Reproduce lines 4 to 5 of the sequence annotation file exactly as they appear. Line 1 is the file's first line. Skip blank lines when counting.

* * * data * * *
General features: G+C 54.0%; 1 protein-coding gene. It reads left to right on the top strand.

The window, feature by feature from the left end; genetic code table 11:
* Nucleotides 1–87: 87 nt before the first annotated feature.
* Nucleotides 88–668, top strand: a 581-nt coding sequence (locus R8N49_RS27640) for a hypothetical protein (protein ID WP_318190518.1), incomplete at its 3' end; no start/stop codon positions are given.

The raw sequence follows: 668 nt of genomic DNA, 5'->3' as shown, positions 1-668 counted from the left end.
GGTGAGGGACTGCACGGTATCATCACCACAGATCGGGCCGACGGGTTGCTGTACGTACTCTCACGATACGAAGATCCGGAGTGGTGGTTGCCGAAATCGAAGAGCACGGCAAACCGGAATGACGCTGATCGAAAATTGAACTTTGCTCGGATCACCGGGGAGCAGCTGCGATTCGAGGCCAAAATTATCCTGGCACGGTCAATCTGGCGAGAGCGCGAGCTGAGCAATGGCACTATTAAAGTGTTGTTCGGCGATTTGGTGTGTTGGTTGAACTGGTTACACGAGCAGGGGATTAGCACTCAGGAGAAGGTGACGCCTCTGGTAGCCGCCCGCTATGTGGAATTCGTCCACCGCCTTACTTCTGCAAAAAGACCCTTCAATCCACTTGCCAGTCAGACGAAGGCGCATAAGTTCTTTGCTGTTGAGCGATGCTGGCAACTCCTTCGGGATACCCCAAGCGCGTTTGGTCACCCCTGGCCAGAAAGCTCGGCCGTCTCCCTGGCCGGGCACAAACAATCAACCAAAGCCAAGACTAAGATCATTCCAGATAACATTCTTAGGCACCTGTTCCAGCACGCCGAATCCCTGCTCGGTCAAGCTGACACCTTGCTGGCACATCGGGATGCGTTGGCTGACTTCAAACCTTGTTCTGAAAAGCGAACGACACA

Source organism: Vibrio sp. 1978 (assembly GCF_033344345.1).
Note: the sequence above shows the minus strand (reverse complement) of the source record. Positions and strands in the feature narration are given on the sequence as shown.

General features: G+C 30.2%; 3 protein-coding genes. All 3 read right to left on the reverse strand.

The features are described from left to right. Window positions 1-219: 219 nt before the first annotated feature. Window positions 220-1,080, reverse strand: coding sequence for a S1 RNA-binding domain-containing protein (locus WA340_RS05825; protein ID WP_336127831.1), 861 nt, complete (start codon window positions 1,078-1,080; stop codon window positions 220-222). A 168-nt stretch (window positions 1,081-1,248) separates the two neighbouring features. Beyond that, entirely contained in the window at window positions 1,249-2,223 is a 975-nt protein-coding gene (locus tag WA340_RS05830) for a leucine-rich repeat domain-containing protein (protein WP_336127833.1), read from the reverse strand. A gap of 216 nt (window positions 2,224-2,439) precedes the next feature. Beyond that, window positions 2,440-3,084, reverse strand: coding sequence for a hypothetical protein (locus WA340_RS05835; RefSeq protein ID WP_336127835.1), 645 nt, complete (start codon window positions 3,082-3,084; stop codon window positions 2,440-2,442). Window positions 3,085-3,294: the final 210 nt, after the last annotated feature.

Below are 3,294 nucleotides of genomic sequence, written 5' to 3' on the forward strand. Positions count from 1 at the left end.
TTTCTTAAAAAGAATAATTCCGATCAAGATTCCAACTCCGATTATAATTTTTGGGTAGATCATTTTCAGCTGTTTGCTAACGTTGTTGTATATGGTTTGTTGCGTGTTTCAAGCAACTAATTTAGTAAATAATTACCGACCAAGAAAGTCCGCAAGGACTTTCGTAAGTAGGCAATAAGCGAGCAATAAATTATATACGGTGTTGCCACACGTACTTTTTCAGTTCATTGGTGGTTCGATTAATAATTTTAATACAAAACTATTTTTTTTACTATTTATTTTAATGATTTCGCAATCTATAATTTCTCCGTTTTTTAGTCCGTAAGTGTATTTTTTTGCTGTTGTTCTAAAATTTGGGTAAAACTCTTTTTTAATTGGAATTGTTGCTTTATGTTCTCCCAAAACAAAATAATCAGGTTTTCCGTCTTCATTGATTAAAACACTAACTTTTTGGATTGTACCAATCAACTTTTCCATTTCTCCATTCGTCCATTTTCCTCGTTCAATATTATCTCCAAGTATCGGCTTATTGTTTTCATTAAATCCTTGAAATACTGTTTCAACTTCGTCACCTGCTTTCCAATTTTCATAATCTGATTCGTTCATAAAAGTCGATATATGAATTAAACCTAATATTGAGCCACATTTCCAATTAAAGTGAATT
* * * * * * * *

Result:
* Nucleotides 88–668, top strand: a 581-nt coding sequence (locus R8N49_RS27640) for a hypothetical protein (protein ID WP_318190518.1), incomplete at its 3' end; no start/stop codon positions are given.

The raw sequence follows: 668 nt of genomic DNA, 5'->3' as shown, positions 1-668 counted from the left end.